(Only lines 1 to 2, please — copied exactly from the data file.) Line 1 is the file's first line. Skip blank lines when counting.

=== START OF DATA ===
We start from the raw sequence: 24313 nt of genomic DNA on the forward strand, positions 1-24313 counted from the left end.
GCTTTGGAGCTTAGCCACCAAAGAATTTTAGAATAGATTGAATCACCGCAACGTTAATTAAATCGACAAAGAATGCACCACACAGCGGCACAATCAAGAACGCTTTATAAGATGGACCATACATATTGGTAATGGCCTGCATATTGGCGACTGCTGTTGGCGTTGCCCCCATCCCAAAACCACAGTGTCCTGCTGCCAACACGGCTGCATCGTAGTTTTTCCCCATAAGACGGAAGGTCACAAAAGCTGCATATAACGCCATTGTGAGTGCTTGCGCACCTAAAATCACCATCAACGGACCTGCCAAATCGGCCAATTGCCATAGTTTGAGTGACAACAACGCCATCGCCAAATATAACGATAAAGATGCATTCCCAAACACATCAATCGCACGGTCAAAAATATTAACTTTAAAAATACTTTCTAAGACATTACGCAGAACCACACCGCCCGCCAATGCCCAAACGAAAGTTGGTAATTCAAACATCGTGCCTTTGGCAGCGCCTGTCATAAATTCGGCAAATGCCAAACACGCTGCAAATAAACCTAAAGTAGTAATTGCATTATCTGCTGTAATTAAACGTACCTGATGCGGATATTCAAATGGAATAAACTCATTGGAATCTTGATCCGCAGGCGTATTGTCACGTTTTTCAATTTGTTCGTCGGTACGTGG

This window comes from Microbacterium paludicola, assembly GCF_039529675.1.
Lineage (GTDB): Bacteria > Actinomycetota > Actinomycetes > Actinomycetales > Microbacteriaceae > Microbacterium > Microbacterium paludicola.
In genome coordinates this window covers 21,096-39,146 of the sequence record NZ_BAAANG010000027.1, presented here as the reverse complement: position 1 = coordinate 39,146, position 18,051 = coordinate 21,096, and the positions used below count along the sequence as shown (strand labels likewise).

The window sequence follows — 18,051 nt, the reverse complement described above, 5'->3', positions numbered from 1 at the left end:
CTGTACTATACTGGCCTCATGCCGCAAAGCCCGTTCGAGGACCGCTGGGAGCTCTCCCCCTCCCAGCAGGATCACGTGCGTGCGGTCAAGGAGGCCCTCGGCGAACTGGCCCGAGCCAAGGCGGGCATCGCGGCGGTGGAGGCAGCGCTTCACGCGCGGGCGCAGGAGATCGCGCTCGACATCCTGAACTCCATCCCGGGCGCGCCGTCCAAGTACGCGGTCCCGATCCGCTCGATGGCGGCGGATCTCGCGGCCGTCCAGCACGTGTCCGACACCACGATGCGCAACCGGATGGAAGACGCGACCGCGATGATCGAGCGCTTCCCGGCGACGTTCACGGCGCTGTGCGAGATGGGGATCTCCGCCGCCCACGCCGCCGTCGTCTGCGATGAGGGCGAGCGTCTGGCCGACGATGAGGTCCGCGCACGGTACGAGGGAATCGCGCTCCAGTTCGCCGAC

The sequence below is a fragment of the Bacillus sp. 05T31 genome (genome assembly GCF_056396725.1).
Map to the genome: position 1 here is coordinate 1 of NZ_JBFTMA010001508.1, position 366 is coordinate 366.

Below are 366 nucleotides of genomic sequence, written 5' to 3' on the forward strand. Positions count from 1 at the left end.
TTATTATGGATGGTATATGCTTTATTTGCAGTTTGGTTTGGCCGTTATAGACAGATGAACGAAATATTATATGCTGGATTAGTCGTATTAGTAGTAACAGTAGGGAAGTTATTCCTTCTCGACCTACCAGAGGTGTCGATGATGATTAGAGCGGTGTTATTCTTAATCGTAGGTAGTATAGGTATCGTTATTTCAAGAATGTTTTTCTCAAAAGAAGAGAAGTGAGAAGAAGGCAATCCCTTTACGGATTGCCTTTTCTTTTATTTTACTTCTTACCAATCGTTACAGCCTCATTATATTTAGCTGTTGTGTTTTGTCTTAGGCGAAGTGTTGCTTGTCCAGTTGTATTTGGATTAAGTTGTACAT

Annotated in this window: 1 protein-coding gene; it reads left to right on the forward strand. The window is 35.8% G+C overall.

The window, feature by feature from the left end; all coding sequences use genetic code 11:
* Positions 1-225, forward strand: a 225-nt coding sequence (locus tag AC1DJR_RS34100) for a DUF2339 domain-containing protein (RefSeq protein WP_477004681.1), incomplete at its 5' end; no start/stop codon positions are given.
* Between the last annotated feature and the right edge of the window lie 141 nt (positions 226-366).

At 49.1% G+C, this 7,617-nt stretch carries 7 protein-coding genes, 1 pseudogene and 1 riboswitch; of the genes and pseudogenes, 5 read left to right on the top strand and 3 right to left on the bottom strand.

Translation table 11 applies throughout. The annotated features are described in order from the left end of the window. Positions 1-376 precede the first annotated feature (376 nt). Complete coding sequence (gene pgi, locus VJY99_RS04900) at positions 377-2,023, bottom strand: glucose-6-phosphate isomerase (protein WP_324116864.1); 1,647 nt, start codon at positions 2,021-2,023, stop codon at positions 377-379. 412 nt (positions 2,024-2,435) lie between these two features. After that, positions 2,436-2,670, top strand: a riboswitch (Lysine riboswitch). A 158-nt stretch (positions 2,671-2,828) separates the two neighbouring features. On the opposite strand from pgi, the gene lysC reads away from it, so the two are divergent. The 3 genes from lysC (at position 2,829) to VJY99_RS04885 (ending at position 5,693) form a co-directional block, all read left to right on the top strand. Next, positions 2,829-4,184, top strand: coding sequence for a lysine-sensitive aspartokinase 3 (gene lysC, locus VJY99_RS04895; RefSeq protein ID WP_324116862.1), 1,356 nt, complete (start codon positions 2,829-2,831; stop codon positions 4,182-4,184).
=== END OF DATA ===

We start from the raw sequence: 24313 nt of genomic DNA on the forward strand, positions 1-24313 counted from the left end.
GCTTTGGAGCTTAGCCACCAAAGAATTTTAGAATAGATTGAATCACCGCAACGTTAATTAAATCGACAAAGAATGCACCACACAGCGGCACAATCAAGAACGCTTTATAAGATGGACCATACATATTGGTAATGGCCTGCATATTGGCGACTGCTGTTGGCGTTGCCCCCATCCCAAAACCACAGTGTCCTGCTGCCAACACGGCTGCATCGTAGTTTTTCCCCATAAGACGGAAGGTCACAAAAGCTGCATATAACGCCATTGTGAGTGCTTGCGCACCTAAAATCACCATCAACGGACCTGCCAAATCGGCCAATTGCCATAGTTTGAGTGACAACAACGCCATCGCCAAATATAACGATAAAGATGCATTCCCAAACACATCAATCGCACGGTCAAAAATATTAACTTTAAAAATACTTTCTAAGACATTACGCAGAACCACACCGCCCGCCAATGCCCAAACGAAAGTTGGTAATTCAAACATCGTGCCTTTGGCAGCGCCTGTCATAAATTCGGCAAATGCCAAACACGCTGCAAATAAACCTAAAGTAGTAATTGCATTATCTGCTGTAATTAAACGTACCTGATGCGGATATTCAAATGGAATAAACTCATTGGAATCTTGATCCGCAGGCGTATTGTCACGTTTTTCAATTTGTTCGTCGGTACGTGG